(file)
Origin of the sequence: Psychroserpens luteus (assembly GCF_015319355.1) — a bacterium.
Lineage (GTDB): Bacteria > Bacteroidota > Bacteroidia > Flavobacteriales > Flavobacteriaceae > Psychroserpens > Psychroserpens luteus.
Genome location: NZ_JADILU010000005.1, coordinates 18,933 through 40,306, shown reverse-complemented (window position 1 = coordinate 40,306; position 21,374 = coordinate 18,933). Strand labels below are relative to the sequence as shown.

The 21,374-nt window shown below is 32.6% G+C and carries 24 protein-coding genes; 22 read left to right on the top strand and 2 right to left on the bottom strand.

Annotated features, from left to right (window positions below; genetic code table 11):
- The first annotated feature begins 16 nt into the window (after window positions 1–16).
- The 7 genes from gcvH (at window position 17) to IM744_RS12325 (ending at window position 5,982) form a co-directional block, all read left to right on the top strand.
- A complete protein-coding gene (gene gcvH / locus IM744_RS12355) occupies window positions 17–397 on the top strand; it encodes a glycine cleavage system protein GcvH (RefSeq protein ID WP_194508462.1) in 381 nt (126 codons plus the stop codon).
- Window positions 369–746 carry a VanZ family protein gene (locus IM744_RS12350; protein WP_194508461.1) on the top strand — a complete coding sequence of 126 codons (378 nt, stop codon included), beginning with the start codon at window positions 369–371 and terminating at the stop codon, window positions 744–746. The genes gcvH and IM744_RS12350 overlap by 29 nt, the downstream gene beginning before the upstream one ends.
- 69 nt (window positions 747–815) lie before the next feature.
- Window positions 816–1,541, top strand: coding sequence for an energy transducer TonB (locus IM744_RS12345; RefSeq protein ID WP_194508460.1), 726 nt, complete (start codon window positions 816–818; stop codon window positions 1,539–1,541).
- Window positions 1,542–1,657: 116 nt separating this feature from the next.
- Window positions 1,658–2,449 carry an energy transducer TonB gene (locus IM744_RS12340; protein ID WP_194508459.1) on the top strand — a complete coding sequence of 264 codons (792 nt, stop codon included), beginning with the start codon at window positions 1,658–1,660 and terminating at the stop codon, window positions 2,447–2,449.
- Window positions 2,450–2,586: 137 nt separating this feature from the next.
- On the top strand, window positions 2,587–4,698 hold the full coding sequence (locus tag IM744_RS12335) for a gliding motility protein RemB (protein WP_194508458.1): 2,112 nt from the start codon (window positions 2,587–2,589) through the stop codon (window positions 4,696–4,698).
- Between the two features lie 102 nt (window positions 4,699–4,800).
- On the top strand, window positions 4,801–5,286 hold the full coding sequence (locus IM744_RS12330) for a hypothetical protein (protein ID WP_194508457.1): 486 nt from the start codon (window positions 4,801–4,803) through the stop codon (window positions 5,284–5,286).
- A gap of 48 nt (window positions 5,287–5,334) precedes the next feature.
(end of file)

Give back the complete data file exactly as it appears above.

Origin of the sequence: Psychroserpens luteus (assembly GCF_015319355.1) — a bacterium.
Lineage (GTDB): Bacteria > Bacteroidota > Bacteroidia > Flavobacteriales > Flavobacteriaceae > Psychroserpens > Psychroserpens luteus.
Genome location: NZ_JADILU010000005.1, coordinates 18,933 through 40,306, shown reverse-complemented (window position 1 = coordinate 40,306; position 21,374 = coordinate 18,933). Strand labels below are relative to the sequence as shown.

The 21,374-nt window shown below is 32.6% G+C and carries 24 protein-coding genes; 22 read left to right on the top strand and 2 right to left on the bottom strand.

Annotated features, from left to right (window positions below; genetic code table 11):
- The first annotated feature begins 16 nt into the window (after window positions 1–16).
- The 7 genes from gcvH (at window position 17) to IM744_RS12325 (ending at window position 5,982) form a co-directional block, all read left to right on the top strand.
- A complete protein-coding gene (gene gcvH / locus IM744_RS12355) occupies window positions 17–397 on the top strand; it encodes a glycine cleavage system protein GcvH (RefSeq protein ID WP_194508462.1) in 381 nt (126 codons plus the stop codon).
- Window positions 369–746 carry a VanZ family protein gene (locus IM744_RS12350; protein WP_194508461.1) on the top strand — a complete coding sequence of 126 codons (378 nt, stop codon included), beginning with the start codon at window positions 369–371 and terminating at the stop codon, window positions 744–746. The genes gcvH and IM744_RS12350 overlap by 29 nt, the downstream gene beginning before the upstream one ends.
- 69 nt (window positions 747–815) lie before the next feature.
- Window positions 816–1,541, top strand: coding sequence for an energy transducer TonB (locus IM744_RS12345; RefSeq protein ID WP_194508460.1), 726 nt, complete (start codon window positions 816–818; stop codon window positions 1,539–1,541).
- Window positions 1,542–1,657: 116 nt separating this feature from the next.
- Window positions 1,658–2,449 carry an energy transducer TonB gene (locus IM744_RS12340; protein ID WP_194508459.1) on the top strand — a complete coding sequence of 264 codons (792 nt, stop codon included), beginning with the start codon at window positions 1,658–1,660 and terminating at the stop codon, window positions 2,447–2,449.
- Window positions 2,450–2,586: 137 nt separating this feature from the next.
- On the top strand, window positions 2,587–4,698 hold the full coding sequence (locus tag IM744_RS12335) for a gliding motility protein RemB (protein WP_194508458.1): 2,112 nt from the start codon (window positions 2,587–2,589) through the stop codon (window positions 4,696–4,698).
- Between the two features lie 102 nt (window positions 4,699–4,800).
- On the top strand, window positions 4,801–5,286 hold the full coding sequence (locus IM744_RS12330) for a hypothetical protein (protein ID WP_194508457.1): 486 nt from the start codon (window positions 4,801–4,803) through the stop codon (window positions 5,284–5,286).
- A gap of 48 nt (window positions 5,287–5,334) precedes the next feature.